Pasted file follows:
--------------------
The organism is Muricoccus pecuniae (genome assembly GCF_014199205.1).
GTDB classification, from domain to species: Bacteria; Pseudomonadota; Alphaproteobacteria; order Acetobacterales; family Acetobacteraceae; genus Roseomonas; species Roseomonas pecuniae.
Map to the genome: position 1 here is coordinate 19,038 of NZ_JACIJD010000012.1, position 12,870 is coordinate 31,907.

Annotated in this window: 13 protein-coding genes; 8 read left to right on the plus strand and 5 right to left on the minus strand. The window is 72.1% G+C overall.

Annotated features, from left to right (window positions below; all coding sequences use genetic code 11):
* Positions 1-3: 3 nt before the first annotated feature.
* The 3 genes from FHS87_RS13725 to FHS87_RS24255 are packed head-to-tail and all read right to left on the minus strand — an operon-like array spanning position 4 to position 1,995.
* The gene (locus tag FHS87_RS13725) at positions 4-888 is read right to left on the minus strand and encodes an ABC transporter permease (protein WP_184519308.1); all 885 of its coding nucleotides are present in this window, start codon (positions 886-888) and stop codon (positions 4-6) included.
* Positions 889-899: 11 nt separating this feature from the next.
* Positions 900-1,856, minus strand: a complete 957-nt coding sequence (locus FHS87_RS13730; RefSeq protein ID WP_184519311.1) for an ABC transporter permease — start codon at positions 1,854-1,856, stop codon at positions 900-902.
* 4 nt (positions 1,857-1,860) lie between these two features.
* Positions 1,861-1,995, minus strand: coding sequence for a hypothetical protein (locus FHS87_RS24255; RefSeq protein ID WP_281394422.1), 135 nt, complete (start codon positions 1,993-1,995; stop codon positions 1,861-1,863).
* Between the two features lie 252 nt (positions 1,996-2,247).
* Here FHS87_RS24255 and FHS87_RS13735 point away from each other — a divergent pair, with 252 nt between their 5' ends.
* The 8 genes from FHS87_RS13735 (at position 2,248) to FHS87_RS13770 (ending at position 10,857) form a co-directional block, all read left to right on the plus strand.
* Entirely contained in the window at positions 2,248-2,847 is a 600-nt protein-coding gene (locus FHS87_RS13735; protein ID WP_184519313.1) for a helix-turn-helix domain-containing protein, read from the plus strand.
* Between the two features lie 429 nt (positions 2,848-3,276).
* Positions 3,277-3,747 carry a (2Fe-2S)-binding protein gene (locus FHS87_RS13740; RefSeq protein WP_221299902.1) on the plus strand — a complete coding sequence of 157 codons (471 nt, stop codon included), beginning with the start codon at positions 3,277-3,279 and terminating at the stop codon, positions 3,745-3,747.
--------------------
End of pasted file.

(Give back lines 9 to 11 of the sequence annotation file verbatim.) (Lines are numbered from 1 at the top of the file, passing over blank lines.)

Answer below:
* Positions 889-899: 11 nt separating this feature from the next.
* Positions 900-1,856, minus strand: a complete 957-nt coding sequence (locus FHS87_RS13730; RefSeq protein ID WP_184519311.1) for an ABC transporter permease — start codon at positions 1,854-1,856, stop codon at positions 900-902.
* 4 nt (positions 1,857-1,860) lie between these two features.